Running for office in 2018? Look to New Orleans and LaToya Cantrell for lessons

How LaToya Cantrell defied the odds to become New Orleans mayor, and what it means for insurgents all over the country

By Andrew Sullivan and Dr. Silas Lee 

Will 2018 be the year of the woman candidate? A glance at the political landscape suggests it’s possible. More than 400 women are seeking seats in Congress, 50 are running for Senate, and more than 75 are exploring Governors seats, according to recent estimates.

These are inspiring numbers. But running is not the same as winning, to state the obvious, and it will require hundreds of well-run campaigns to make an electoral wave reality.

So where should an insurgent candidate look for guidance on running a strong campaign?

We suggest New Orleans, and the playbook of LaToya Cantrell, the city’s mayor-elect. In a city which had never elected a woman mayor, Cantrell won the 18-way October primary by 9 points and the November run-off by 20.

How’d she do it? By blending old and new communications techniques. By rooting her campaign in voters’ values. By spending carefully. These are timely lessons for Democrats across the country.

Base your message on research

The best campaigns address voters’ immediate concerns, but also motivate people at a deeper level, appealing to values.

In New Orleans, one of Mayor-elect Cantrell’s opponents built her campaign around being a multi-generational native of the city. A sensible narrative in a city whose people take pride in their unique history. But using opinion research, we tested the native-born concept, and learned it was of only modest importance. Voters cared far more about the issues at the heart of the Cantrell campaign: addressing New Orleans’ longstanding inequality.

The takeaway: make an early investment in strategic research. Study not only on the policy issues of the day, but also the values which underpin voters’ decisions.

Go out and listen

Cantrell kicked off her campaign with listening sessions in 12 neighborhoods on 12 consecutive days – all in the heat of a New Orleans summer.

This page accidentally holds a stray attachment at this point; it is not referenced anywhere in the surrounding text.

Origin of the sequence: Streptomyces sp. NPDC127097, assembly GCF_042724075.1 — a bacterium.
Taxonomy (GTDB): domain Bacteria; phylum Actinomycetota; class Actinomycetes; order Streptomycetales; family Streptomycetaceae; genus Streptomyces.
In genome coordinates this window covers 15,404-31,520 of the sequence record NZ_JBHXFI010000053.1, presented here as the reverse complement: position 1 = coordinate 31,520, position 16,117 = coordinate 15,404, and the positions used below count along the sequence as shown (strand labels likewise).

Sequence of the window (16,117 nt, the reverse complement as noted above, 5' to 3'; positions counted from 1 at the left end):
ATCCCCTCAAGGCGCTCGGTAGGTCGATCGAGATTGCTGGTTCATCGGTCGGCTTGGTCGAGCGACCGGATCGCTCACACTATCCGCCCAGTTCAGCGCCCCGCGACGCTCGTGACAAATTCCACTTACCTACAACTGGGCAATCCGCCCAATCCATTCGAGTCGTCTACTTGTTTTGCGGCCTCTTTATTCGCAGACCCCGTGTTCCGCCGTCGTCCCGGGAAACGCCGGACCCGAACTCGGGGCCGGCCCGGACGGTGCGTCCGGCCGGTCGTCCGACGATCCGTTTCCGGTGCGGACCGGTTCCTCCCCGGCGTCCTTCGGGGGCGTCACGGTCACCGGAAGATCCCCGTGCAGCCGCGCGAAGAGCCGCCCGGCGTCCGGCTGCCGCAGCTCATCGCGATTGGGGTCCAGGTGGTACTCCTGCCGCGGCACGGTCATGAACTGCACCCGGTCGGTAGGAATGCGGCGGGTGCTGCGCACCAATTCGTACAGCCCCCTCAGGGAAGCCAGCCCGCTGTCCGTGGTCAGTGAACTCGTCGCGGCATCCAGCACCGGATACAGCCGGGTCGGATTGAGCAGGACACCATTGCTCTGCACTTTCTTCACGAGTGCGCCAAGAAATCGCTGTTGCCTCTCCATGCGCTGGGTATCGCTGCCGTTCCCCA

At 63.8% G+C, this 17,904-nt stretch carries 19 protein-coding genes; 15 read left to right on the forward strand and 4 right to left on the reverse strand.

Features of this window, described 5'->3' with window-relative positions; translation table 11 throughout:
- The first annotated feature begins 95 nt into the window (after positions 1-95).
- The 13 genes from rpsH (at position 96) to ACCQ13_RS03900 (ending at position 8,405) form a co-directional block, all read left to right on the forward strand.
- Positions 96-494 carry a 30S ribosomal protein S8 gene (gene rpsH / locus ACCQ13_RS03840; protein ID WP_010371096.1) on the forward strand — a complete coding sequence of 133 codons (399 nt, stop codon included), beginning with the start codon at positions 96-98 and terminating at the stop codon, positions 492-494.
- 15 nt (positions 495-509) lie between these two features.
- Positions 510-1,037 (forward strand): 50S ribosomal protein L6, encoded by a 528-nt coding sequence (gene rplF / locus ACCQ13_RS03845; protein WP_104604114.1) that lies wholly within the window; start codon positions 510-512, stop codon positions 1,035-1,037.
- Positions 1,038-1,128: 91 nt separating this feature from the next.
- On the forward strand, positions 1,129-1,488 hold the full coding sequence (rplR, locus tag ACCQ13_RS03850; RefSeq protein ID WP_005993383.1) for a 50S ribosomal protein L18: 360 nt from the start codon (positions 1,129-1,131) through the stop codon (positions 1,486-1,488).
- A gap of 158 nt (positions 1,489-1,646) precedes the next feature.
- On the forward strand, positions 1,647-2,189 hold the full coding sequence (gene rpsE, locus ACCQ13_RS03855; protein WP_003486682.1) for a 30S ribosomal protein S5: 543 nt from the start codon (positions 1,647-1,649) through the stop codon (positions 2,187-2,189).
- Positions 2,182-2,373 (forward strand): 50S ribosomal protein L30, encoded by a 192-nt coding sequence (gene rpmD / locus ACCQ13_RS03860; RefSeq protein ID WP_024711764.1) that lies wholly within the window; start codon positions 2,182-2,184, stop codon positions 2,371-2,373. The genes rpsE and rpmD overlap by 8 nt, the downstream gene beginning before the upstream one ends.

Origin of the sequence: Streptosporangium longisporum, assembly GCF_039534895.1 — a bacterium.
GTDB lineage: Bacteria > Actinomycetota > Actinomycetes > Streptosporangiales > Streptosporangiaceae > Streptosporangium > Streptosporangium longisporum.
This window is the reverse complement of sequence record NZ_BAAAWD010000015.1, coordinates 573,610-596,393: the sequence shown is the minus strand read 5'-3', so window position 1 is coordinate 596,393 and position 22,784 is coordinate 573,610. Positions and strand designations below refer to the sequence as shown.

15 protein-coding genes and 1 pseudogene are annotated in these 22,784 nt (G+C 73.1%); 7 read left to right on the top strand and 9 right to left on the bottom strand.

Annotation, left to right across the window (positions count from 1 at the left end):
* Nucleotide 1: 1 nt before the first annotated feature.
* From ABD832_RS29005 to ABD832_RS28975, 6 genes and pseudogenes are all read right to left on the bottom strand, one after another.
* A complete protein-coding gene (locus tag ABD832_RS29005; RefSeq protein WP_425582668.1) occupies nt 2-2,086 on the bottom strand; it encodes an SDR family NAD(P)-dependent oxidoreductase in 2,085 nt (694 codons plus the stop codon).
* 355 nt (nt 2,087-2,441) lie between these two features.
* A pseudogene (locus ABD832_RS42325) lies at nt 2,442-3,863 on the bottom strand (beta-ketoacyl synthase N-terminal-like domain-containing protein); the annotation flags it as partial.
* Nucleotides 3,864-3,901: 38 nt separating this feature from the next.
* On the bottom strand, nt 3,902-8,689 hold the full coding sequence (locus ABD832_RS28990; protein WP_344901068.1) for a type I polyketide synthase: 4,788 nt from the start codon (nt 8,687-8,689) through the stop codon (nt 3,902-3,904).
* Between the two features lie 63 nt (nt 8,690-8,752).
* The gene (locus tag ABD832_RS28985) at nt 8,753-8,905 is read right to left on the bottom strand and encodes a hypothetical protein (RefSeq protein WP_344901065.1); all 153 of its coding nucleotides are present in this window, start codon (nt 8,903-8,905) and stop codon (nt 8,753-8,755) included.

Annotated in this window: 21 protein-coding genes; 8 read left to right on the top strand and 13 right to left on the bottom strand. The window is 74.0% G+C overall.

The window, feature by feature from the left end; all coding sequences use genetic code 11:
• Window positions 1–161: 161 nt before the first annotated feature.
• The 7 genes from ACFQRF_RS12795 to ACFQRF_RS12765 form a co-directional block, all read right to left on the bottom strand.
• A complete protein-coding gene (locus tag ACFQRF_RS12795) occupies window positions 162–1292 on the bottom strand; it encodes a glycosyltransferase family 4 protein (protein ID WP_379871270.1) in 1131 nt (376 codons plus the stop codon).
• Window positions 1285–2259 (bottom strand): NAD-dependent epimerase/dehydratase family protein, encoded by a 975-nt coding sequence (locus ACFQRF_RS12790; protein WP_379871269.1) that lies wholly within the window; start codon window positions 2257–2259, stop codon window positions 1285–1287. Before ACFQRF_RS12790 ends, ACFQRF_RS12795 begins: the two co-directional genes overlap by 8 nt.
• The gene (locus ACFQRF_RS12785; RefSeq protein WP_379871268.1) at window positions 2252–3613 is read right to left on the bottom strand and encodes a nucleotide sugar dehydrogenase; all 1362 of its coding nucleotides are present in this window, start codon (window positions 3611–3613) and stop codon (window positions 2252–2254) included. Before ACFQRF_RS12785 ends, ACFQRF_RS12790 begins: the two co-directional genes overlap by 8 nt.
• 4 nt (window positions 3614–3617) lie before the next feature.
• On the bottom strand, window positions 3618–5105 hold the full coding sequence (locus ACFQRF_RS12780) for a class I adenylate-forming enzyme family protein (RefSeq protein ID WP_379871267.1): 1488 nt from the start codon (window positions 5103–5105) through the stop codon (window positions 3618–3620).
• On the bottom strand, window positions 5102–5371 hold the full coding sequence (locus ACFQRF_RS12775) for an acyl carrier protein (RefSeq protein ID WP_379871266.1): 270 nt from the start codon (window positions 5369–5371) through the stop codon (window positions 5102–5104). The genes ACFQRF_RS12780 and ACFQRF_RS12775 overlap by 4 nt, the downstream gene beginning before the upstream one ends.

Listening tours may seem old fashioned in the digital era, but the benefits are wide-ranging. First, they give a candidate an opportunity to tune her appeal to the electorate. Second, they contribute to field organizing and fundraising, providing opportunities to recruit volunteers and appeal to potential donors. Finally, they create opportunities for compelling social media content.

Invest in grassroots organizing

Winning campaigns cultivate a core of loyal supporters – and then turn these supporters out to vote. In today’s low turnout era, even a small group of voters can be decisive.

So how do you build a grassroots army? Time and diligence. Field organizers need to spend time in the community, building relationships, one at a time.

Cantrell had decades of community experience and five years on the City Council. Still, she spent the early months of the campaign attending house meetings, sometimes several a night. These were informal gatherings, hosted by a supporter, meant to introduce the candidate to voters for a substantive discussion.

If you’re an insurgent candidate without a strong base of support, get into the race early and hire a grassroots director. If you get it right, you’ll have an army of door-knocking, phone-banking, text-sending volunteers by Election Day.

Focus on Facebook

If you’re running in 2018, there is no more important place to spend your advertising money than Facebook.

Why? Because most voters are on Facebook, and you can deliver different messages to different segments of voters more cheaply and with greater accuracy than ever before.

In New Orleans, Cantrell was outspent on TV by a margin of at least 5:1 in the primary. While our principal opponent poured money into studio-based television ads, we created documentary-style videos which worked both on TV and Facebook.

The approach contributed to a resounding primary win across all demographic groups.

When attacked, use analytics

In the past, the best campaigns answered every attack. The method was made famous by the 1992 Clinton campaign, which counterpunched its way through a series of news crises.

Today, the media landscape is different. Voters gather information from many sources, and the news cycle never stops. Effective campaigns determine which blows are landing and address them. The last thing you want to do is put attention on an attack few voters are seeing.

Following Cantrell’s primary win, her campaign came under attack. Using social media analytics, we tracked news story acceleration to gauge voter awareness. We counterpunched only when confident voters were aware of a critique. In the last two weeks of the race, tracking polls confirmed this analytical approach: we had lost no ground.

A final thought for 2018 candidates: Imitate shamelessly but stay true to who you are. The best campaigns blend proven strategies with new ideas.

(The general consultant to Mayor-elect Cantrell’s campaign, Andrew Sullivan is founder of Hudson Pacific, a political and public affairs strategy firm. The campaign’s pollster, Dr. Silas Lee is the Ernest N. Morial Professor in Public Policy and Assistant Professor of Sociology at Xavier University of New Orleans.)